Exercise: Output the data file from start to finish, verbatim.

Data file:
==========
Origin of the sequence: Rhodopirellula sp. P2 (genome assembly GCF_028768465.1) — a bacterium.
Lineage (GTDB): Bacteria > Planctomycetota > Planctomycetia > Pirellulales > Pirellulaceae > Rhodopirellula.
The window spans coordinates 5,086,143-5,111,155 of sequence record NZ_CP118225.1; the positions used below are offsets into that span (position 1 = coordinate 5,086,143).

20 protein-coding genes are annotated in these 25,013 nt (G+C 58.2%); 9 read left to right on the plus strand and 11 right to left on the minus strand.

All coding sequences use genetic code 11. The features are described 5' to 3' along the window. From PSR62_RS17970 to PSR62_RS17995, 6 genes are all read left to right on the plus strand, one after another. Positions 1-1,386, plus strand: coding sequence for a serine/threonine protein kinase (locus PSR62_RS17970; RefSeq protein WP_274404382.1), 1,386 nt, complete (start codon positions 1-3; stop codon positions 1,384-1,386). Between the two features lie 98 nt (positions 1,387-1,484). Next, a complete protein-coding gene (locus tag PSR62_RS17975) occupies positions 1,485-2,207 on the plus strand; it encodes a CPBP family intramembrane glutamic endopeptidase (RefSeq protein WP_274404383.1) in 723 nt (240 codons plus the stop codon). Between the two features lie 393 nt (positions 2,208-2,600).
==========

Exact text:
Origin of the sequence: Rhodopirellula sp. P2 (genome assembly GCF_028768465.1) — a bacterium.
Lineage (GTDB): Bacteria > Planctomycetota > Planctomycetia > Pirellulales > Pirellulaceae > Rhodopirellula.
The window spans coordinates 5,086,143-5,111,155 of sequence record NZ_CP118225.1; the positions used below are offsets into that span (position 1 = coordinate 5,086,143).

20 protein-coding genes are annotated in these 25,013 nt (G+C 58.2%); 9 read left to right on the plus strand and 11 right to left on the minus strand.

All coding sequences use genetic code 11. The features are described 5' to 3' along the window. From PSR62_RS17970 to PSR62_RS17995, 6 genes are all read left to right on the plus strand, one after another. Positions 1-1,386, plus strand: coding sequence for a serine/threonine protein kinase (locus PSR62_RS17970; RefSeq protein WP_274404382.1), 1,386 nt, complete (start codon positions 1-3; stop codon positions 1,384-1,386). Between the two features lie 98 nt (positions 1,387-1,484). Next, a complete protein-coding gene (locus tag PSR62_RS17975) occupies positions 1,485-2,207 on the plus strand; it encodes a CPBP family intramembrane glutamic endopeptidase (RefSeq protein WP_274404383.1) in 723 nt (240 codons plus the stop codon). Between the two features lie 393 nt (positions 2,208-2,600).